Lately I have been thinking about genre as it pertains to preparing students in a publicly-funded charter school for the state test. Classical schools may be at a disadvantage when it comes to preparing for the reading STAAR because in the classical canon, we focus on only a few of the genres: poetry, historical fiction, history, fantasy. The big gaps are nonfiction text, contemporary realistic fiction, and modern fantasies of the type exemplified by Anne McCaffrey.
The genres we are covering we are covering well. The problem comes in when students who have not seeing a type of text, or a STAAR objective-based question confront them on the STAAR. How can we expand the genres we teach and how they are taught in classical education? And why would we want to anyway, we already have them reading all the best books as it is?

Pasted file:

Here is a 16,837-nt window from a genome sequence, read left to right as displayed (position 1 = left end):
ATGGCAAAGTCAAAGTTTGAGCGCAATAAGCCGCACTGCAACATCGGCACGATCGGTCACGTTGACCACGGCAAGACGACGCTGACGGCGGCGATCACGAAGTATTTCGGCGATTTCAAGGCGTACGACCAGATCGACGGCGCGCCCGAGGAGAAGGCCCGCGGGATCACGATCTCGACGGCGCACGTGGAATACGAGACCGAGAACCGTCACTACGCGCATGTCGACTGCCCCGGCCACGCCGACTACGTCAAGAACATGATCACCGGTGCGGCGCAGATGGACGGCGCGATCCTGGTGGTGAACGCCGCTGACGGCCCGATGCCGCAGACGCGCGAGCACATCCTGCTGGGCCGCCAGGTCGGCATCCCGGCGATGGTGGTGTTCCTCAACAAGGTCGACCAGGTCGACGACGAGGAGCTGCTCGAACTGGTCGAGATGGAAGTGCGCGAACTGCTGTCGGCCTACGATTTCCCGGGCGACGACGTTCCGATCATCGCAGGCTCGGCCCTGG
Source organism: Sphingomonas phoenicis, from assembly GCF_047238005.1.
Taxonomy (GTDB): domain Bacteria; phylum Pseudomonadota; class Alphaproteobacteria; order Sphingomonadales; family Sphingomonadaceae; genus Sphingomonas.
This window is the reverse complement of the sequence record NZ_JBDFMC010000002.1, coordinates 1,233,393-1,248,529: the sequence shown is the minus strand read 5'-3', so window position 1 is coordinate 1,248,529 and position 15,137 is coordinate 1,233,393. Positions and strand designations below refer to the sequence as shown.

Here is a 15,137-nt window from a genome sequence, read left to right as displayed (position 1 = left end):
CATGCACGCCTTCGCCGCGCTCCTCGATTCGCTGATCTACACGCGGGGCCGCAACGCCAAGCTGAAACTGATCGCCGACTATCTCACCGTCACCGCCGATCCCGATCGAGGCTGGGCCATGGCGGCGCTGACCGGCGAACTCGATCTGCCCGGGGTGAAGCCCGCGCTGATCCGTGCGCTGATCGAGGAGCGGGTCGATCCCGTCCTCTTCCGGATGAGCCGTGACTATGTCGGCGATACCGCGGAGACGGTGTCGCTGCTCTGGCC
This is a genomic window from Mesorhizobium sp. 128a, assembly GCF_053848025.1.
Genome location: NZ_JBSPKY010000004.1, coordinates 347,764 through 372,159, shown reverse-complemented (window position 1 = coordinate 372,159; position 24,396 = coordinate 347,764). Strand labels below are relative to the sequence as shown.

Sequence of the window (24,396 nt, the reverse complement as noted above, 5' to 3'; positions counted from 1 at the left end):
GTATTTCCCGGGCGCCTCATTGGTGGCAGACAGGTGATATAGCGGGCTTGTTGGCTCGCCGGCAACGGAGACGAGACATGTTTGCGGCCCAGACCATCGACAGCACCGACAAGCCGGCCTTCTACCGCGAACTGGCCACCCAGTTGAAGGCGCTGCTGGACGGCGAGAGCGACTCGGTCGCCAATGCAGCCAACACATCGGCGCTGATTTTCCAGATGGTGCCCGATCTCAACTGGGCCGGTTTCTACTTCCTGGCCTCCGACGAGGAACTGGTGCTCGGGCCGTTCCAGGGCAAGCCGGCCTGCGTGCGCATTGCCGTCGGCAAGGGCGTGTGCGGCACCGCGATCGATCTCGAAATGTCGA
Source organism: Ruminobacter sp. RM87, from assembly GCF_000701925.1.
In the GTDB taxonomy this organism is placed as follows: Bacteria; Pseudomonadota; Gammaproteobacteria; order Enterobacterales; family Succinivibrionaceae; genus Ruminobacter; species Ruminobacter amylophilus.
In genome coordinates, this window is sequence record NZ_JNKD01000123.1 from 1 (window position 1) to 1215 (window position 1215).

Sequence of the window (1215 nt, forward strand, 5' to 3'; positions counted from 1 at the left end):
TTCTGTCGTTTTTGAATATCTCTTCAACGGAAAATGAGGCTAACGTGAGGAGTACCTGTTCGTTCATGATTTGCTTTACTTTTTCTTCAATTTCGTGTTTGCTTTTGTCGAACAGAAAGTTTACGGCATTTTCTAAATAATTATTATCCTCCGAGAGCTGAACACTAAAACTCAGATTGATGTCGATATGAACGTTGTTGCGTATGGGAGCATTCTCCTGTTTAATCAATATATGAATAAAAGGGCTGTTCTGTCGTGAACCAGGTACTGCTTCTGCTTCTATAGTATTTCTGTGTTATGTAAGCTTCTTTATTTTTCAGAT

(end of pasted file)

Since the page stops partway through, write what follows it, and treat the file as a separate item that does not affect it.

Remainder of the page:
I suggest a three-pronged attack of this problem. First, we should teach our classical textsusing at least some of the time, that is, we should teach topics such as character, plot, setting, conflict, and writers purpose. Next we should teach nonfiction reading objectives some of the time when we teach history and science. Important nonfiction text objectives include finding the facts in the text, inferring the author’s intended conclusions, and using graphic sources pictures. Finally I suggest we use reading logs and have students read self-selected books at home. This will give the students experience, by choice, in reading modern fantasy and contemporary realistic novels.
This may be surprising, however I have found a lot of thrills in teaching genre in classical education using these techniques. The students have responded with excitement to discussions of character and plot. They have enjoyed finding the facts and the author’s intended purpose, and despite their complaints, they have enjoyed their reading logs in their independent books, especially the books about dragons, it seems.